Superior Court Only Bonds in Georgia
In the legal fields, bonds play a crucial role in ensuring the fair administration of justice and the protection of individual rights. One specific type of bond that holds significance in Georgia's legal system is the "Superior Court Only Bond." This instrument serves as a financial assurance that an individual accused of a crime will fulfill their obligations to the court while awaiting trial. Let's delve into the intricacies of Superior Court Only Bonds in Georgia, exploring their purpose, process, and significance.
About Superior Court Only Bonds
A Superior Court Only Bond, as the name suggests, is a type of bail that is exclusively applicable to cases that fall under the jurisdiction of the Superior Court in Georgia. Superior Courts handle a wide array of criminal cases, including felonies and serious misdemeanors. The primary purpose of these bonds is to secure the defendant's presence at trial while also upholding their rights and facilitating their access to a fair legal process.
In most cases, the magistrate court has the authority to set a bond. However, in certain situations, only a superior court judge can set the bond. As a result, bond will not be automatically set after an arrest. Your Georgia lawyer must file a motion for bond in Superior Court. Unfortunately, it can then take several weeks to get a hearing before the Superior Court. During this time, the accused will remain in jail until there is a hearing. Your lawyer can also seek a consent bond through negotiations with the District Attorney assigned to the case. If the DA agrees to bond, then that consent bond order can be presented to a Superior Court judge without having to wait on a hearing date.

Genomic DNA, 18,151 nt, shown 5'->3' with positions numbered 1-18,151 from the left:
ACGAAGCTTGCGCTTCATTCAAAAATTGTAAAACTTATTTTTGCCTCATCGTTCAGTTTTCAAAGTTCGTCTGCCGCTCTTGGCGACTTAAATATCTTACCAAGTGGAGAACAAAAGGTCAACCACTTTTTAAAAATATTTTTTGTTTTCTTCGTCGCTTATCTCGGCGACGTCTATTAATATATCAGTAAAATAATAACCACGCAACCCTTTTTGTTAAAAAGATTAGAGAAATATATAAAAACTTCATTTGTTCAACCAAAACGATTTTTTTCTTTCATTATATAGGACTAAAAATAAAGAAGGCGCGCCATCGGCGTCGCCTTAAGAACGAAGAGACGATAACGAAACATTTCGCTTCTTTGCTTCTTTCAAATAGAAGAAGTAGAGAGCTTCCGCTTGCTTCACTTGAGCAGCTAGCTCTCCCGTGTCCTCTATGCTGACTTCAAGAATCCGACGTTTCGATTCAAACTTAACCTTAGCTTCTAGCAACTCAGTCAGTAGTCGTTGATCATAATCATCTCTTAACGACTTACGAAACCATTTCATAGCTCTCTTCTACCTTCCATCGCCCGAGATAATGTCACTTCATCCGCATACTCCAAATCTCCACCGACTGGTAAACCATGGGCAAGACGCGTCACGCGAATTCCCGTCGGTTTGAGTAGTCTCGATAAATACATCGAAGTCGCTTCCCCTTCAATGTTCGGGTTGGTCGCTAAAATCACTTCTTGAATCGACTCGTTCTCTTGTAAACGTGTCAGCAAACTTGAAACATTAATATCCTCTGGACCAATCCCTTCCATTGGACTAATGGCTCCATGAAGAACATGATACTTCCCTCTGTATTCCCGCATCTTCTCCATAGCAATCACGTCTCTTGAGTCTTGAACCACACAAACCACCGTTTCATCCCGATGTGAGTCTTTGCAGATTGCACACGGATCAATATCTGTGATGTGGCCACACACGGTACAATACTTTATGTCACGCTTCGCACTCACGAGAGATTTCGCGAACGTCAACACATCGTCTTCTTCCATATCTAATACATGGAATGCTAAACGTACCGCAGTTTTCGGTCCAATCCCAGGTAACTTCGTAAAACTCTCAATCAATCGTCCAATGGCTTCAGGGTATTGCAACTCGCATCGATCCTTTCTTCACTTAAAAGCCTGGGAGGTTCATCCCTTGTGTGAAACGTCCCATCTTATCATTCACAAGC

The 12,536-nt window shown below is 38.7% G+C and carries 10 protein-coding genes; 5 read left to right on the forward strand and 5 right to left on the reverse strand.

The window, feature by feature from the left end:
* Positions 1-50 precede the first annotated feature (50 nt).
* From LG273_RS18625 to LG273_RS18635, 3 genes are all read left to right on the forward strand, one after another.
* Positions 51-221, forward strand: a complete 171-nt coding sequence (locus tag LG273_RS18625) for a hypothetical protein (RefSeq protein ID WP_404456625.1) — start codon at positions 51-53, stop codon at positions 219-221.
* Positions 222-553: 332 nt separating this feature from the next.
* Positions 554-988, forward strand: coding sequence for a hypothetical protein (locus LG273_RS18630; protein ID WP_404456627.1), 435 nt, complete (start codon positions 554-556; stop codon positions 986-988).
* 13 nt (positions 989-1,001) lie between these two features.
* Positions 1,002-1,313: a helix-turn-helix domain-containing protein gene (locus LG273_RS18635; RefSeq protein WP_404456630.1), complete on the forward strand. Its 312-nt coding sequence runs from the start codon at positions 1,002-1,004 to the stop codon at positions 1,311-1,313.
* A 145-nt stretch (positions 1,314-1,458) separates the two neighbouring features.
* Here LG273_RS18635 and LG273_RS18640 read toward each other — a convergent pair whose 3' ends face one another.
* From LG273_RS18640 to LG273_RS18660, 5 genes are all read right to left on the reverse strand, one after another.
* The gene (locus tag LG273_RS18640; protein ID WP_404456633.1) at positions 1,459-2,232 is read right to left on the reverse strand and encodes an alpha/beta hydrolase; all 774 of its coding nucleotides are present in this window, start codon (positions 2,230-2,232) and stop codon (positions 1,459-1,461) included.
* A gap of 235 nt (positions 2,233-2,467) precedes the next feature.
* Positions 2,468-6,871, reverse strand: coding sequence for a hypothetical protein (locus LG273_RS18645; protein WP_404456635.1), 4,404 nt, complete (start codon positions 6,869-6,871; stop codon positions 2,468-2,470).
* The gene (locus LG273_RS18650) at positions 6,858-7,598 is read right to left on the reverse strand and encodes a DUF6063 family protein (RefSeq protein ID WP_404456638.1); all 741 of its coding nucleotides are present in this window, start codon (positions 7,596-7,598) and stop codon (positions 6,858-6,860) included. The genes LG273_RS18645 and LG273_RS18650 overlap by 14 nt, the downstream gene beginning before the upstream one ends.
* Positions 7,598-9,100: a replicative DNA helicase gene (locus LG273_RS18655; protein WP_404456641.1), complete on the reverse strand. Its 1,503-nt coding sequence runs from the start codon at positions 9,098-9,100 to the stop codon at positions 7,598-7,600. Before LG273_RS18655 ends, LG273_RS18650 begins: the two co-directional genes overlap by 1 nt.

O.C.G.A. §17-6-1 outlines the situations where only a Superior Court Judge can set bond, including:
- Aggravated sodomy
- Armed robbery
- Aggravated child molestation
- Aggravated sexual battery
- Aggravated stalking
- Trafficking in cocaine or marijuana
- Kidnapping, arson, aggravated assault, or burglary if the person had previously been convicted of or on bail for one of those offenses or any of the other listed offenses.
The Process of Obtaining a Superior Court Only Bond
The process of obtaining a Superior Court Only Bond involves several key steps. When a person is arrested and charged with a crime that falls under the jurisdiction of the Superior Court, they are taken into custody. Subsequently, a bond hearing takes place, during which a judge assesses the individual's eligibility for bond and determines the appropriate amount. Factors such as the nature of the crime, the defendant's criminal history, ties to the community, and flight risk are considered in this evaluation.
Once the judge sets the bond amount, the defendant can choose to post the full amount in cash, or they can seek the services of a bail bondsman. A bail bondsman is a professional who specializes in providing bail on behalf of the defendant, charging a percentage of the total bond amount as their fee. For Superior Court Only Bonds, the typical fee is about 12-15% of the bond amount.
Contact Us Today
If you have been charged with a crime that requires a Superior Court bond, contact our Georgia Defense Lawyers today. With over 50 combined years of experience, our attorneys thoroughly understand the criminal process and how to ensure your rights are protected throughout. Call now for a free case evaluation.